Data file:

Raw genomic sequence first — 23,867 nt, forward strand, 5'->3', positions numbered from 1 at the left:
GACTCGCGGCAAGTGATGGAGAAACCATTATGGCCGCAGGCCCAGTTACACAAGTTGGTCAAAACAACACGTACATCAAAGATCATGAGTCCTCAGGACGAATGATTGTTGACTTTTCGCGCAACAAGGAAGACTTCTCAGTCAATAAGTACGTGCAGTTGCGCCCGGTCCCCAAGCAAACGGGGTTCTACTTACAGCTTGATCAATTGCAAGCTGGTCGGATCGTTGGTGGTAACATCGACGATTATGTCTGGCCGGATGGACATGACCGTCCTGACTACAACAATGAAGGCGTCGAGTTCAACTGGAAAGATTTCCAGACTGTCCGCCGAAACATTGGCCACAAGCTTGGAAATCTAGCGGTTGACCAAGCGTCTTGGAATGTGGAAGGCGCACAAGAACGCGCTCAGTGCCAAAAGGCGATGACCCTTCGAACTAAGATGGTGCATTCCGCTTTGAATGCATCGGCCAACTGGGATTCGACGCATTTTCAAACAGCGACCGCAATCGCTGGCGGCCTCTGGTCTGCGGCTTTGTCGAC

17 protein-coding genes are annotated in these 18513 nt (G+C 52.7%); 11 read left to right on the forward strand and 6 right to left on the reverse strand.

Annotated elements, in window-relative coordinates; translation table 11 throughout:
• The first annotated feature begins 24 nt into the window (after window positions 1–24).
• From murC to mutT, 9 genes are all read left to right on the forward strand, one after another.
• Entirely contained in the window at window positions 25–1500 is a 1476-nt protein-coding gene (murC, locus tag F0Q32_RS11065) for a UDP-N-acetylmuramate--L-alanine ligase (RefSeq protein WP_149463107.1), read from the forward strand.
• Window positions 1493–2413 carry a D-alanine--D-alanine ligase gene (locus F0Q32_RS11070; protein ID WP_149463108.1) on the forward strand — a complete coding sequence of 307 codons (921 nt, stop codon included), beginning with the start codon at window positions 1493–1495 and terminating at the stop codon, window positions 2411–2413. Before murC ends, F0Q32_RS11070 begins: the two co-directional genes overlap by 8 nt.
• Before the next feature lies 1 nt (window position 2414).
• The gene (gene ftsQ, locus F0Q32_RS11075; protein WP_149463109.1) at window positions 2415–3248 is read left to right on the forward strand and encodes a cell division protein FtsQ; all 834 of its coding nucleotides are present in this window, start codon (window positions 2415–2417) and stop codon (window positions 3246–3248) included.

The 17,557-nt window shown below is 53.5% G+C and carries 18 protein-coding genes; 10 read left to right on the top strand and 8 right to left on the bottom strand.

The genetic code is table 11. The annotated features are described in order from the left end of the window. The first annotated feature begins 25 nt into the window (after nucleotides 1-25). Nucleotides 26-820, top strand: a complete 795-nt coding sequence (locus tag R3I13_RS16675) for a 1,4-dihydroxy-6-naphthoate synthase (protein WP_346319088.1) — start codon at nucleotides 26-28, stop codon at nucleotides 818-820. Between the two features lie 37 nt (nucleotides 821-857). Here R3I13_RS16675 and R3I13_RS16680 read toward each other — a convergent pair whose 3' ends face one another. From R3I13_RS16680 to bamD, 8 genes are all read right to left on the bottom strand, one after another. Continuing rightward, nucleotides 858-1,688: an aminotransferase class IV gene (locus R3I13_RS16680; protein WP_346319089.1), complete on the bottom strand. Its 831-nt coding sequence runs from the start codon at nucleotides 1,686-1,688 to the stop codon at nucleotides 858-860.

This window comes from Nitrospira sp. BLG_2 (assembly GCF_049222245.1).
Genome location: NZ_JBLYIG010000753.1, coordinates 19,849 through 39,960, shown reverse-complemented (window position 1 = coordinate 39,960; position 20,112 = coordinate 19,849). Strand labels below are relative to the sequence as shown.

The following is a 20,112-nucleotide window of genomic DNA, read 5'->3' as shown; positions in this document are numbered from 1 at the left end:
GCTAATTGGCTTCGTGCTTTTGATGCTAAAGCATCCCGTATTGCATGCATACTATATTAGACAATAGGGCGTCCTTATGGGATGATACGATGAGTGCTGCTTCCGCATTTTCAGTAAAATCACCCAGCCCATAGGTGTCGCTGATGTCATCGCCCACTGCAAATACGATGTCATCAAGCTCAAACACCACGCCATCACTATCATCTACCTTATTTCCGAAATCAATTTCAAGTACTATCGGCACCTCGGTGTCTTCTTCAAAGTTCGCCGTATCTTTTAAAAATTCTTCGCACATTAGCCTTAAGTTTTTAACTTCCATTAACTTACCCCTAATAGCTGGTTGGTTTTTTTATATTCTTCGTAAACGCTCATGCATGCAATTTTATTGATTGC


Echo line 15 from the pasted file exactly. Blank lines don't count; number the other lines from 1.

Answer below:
The following is a 20,112-nucleotide window of genomic DNA, read 5'->3' as shown; positions in this document are numbered from 1 at the left end: